It was an extraordinary privilege to be one of the keynote speakers at this year's PyCon Ghana. I was also very lucky to have the support of my employer (Anaconda) who covered the costs associated with the trip for myself and my colleague, Cheuk.
While this was my first trip to Ghana (actually, it was my first trip to Africa), this was not my first Ghanaian interaction.
I can't begin to describe how important and nourishing the stimulating interactions I've had with Ghana based friends Mannie and Michael have been. Two years ago we were introduced by our mutual friend Conrad Ho, and since then have met every month, in video calls, to discuss Python in education. The work done by the Ghanaian Python community to engage in educational activities is truly inspiring, and you can find out more here.
That both Mannie and Michael are part of the PyCon Ghana organising team, and this year's focus was on Python in education give a clue as to how I got invited.
After an eventful flight to Accra, both Cheuk and I went exploring during our first full day. Adjacent to our accommodation was Oxford Street, containing lots of shops, banks and other useful things we needed to visit. My immediate impression was very positive... the Ghanaian folk we met were all friendly and welcoming. "Good morning", "Hello", "Welcome to Ghana" and other such greetings were common as we walked through the streets.
We also met the PyCon Ghana organisers at the venue. Having been involved with community organising for well over a decade, I looked on in sympathy and (where possible) got stuck in trying to help get everything set up. Like most aspects of the Python community, PyCon Ghana is run by volunteers, and I'd like to acknowledge their strength of character, friendliness and can-do attitude, led by their chair, Francis. I saw first hand, that the Ghanaian Python community is in good hands.
Sadly, I was ill on Thursday's tutorial day. My son had shared his cold with me and it meant I had to stay home instead of attend Cheuk's amazing humble data workshop. But the enforced day of rest meant I was ready for Friday and Saturday at the conference.
I was honoured to meet Nii Quaynor a Ghanaian gentleman who is often described as the father of the African internet and an inductee to the Internet Hall of Fame. Nii eloquently spoke with considerable experience and authority of the challenges and opportunities for working with governmental and international agencies. I hope folks were paying attention since the Python community in Ghana could be a significant contributor and collaborator in the technical growth of the country.
There were also many other interesting talks, panels and workshops happening at the event which made it feel like a typical Python conference found anywhere in the world.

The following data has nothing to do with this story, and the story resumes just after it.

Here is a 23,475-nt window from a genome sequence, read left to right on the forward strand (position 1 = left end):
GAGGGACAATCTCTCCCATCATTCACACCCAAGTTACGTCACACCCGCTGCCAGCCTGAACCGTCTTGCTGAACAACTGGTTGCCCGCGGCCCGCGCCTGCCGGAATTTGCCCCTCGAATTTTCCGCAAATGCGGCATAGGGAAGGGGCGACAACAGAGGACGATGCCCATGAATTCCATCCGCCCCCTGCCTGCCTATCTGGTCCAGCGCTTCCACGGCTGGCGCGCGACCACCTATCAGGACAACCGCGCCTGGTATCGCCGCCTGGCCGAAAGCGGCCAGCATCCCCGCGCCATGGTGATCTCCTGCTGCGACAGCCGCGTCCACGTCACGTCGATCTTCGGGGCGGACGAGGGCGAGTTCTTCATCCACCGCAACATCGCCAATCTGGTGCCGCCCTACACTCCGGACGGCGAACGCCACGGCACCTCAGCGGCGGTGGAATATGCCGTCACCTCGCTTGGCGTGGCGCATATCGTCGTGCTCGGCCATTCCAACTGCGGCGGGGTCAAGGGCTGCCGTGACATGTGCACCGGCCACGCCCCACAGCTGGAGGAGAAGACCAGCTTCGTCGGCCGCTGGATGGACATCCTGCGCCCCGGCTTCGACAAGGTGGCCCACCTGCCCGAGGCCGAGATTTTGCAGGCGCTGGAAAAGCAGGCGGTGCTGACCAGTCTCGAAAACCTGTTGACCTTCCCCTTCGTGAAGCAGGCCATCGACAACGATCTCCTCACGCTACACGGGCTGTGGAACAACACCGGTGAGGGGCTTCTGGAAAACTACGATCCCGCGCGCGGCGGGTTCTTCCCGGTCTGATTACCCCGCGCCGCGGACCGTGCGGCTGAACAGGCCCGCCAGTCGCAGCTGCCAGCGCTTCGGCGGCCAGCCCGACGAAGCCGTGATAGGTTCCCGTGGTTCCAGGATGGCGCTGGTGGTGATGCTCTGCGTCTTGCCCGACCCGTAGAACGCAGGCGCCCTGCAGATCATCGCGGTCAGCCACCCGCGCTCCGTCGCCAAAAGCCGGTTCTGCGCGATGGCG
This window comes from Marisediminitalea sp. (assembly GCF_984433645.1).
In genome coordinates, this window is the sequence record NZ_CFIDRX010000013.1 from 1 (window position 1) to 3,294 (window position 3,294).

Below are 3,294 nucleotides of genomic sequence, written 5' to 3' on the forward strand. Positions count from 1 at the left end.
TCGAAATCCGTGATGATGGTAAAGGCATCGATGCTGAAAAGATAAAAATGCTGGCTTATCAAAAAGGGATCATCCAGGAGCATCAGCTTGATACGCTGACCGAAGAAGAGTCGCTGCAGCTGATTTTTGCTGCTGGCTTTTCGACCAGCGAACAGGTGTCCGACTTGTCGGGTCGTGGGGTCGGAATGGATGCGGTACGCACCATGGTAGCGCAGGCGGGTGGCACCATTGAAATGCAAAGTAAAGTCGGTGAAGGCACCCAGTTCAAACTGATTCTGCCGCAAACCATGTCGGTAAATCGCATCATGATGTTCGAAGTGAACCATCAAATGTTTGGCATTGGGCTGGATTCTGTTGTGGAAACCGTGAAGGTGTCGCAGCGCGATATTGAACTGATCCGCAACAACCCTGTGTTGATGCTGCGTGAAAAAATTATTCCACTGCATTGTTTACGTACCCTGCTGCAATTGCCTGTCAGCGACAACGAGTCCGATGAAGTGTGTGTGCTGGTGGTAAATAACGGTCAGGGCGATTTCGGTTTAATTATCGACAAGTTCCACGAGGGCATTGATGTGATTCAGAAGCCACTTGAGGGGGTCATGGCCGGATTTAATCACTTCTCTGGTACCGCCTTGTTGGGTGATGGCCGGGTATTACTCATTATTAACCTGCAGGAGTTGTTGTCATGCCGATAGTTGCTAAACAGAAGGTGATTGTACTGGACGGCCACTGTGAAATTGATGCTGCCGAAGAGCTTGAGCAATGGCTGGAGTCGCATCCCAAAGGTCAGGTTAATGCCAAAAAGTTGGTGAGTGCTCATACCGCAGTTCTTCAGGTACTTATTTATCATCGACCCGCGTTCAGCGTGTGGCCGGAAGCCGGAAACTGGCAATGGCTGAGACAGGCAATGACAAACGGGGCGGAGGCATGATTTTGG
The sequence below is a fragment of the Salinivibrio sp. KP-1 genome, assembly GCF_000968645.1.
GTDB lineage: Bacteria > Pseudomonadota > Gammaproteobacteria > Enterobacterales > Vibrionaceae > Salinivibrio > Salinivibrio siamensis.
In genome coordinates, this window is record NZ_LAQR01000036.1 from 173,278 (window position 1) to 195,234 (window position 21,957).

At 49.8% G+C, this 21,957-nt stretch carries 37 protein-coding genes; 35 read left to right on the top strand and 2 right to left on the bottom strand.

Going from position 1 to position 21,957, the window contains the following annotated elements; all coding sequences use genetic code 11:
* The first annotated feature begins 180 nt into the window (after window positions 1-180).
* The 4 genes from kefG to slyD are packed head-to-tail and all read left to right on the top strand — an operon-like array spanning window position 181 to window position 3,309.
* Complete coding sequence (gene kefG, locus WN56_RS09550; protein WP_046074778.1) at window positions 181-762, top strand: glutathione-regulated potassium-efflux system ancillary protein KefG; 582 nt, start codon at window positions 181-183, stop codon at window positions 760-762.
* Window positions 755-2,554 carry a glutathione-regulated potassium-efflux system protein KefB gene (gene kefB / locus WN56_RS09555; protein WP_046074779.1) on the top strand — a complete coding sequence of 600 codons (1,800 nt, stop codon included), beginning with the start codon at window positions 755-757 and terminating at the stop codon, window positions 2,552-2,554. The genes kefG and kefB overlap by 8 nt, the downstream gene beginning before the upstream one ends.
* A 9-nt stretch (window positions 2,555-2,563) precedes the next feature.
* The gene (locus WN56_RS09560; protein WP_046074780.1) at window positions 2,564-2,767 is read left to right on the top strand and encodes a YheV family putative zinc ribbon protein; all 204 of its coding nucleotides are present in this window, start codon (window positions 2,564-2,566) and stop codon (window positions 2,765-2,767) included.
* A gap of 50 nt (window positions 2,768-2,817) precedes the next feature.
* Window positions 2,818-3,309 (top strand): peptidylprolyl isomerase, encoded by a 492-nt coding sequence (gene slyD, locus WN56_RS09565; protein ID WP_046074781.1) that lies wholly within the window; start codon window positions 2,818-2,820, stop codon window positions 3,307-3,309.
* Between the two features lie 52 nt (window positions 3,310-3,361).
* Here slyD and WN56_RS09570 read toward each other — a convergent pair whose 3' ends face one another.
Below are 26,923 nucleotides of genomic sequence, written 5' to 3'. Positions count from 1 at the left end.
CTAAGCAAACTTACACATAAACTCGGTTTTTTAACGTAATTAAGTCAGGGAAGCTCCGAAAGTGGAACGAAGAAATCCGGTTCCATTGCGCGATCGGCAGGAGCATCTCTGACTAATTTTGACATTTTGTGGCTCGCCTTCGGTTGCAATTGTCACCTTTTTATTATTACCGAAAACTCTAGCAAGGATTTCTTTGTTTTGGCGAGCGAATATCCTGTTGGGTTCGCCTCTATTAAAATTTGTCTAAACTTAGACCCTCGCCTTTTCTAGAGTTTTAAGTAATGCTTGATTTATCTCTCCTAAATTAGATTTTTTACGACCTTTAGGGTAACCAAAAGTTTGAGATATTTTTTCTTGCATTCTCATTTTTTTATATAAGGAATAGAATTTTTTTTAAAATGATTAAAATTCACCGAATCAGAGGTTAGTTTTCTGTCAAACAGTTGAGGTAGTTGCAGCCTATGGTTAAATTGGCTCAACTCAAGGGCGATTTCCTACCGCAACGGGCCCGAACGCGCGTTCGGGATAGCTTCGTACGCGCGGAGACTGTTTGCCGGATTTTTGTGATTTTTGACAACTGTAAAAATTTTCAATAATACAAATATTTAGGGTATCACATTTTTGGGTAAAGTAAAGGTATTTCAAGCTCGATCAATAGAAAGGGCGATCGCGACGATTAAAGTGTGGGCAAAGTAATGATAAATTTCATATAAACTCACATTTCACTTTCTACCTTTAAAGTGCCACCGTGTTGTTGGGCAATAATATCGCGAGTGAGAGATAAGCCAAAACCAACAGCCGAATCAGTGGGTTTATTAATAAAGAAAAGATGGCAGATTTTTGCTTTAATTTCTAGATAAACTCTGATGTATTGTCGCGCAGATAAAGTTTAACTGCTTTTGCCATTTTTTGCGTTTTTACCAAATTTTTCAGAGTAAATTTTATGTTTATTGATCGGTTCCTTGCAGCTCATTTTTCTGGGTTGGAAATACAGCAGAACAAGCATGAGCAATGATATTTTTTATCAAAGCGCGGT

My first proper contribution to the conference was to run a two day workshop on MicroPython on the micro:bit for young people. I have to say this was an absolute joy and, assisted by Anthony and Joanna, we were also joined by a collection of teachers, tech folk and IoT curious. The vibe was friendly and the young people brought lots of energy and enthusiasm.
Here's a video, shot on the second day while folks were building a project with their micro:bit, to give a flavour of what went on.
Many thanks to the MicroBit Foundation for supporting PyCon Ghana via the donation of 20 devices for participants to use and then keep. Every device found a safe home, with many asking where they can be obtained in Ghana..!
My keynote, on the subject of Python in Education, went well and as usual, I especially enjoyed answering the questions at the end.
I was especially pleased to channel my "inner teacher" by (half jokingly) setting the conference some homework.
I pointed out that somewhere will become known as a place of African technical innovation. Somewhere will be lauded as having the most accessible and creative coding education programme in Africa. Somewhere will famously contribute a uniquely African story to our global technical community.
I asked, "why not you..?".
My homework task to the audience was to discover and become their own unique, colourful and extraordinary community. They already have a small but strong, vibrant and close knit nucleus from which to grow.
I hope, in ten years time, to visit Ghana again and have some of today's community say to me, "see what we did, and look where we're going...", and for me to be amazed.
Another aspect of the conference was its friendliness.
During the breaks I spoke to many different people, from all over Africa, and drew energy from their passion, enthusiasm and openness.
I also enjoyed the warmth of their conversation and willingness to share games with me... I especially appreciated learning how to play Oware from PyCon Ghana organiser, Hillary. I enjoyed it so much I managed to buy a board in a market in Accra and have taught my kids and wife how to play..! It's a big hit in our house.
On my final day, the day after the conference, we hung out with the conference organisers and visited tourist sites in Accra. It was wonderful to see non-Pythonic aspects of Ghana... its cultural spaces, historic monuments, the university and glimpse some of its natural beauty.
Through the course of my stay, I saw the twi word "akwaaba" in many places.
When I asked what it meant I was told it was a sort of very hospitable form of "welcome".
"Akwaaba" is a pretty good word to describe my experience of PyCon Ghana.
Long may the Ghanaian Python community flourish and I look forward to 2032. ;-)